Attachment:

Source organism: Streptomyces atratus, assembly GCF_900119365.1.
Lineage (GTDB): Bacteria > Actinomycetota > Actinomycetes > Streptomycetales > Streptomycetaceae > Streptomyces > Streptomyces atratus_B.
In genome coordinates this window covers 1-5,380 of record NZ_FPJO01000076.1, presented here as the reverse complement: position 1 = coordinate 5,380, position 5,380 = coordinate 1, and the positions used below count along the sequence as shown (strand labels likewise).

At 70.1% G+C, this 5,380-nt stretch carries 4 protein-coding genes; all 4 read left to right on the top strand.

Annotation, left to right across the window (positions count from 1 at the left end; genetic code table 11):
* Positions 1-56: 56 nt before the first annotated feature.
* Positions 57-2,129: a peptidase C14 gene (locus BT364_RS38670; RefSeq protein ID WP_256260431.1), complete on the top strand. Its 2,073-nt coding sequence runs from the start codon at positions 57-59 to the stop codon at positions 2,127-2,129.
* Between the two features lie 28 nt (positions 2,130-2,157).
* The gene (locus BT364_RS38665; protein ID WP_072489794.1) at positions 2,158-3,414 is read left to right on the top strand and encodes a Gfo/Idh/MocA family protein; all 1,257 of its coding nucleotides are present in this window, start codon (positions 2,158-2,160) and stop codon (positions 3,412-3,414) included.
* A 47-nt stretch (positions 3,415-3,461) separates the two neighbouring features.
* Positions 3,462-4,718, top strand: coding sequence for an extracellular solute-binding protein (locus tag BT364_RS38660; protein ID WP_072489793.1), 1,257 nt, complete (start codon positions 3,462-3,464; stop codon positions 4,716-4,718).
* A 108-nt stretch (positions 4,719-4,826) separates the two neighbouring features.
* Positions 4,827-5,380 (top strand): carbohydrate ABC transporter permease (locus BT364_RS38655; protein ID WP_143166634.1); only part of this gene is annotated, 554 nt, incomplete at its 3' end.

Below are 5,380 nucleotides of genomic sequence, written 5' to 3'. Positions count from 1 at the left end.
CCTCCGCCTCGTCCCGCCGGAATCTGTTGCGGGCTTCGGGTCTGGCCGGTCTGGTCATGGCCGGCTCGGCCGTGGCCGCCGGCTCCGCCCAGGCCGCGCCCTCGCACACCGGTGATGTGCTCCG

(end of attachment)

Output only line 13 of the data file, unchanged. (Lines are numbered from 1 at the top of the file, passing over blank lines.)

* Positions 4,827-5,380 (top strand): carbohydrate ABC transporter permease (locus BT364_RS38655; protein ID WP_143166634.1); only part of this gene is annotated, 554 nt, incomplete at its 3' end.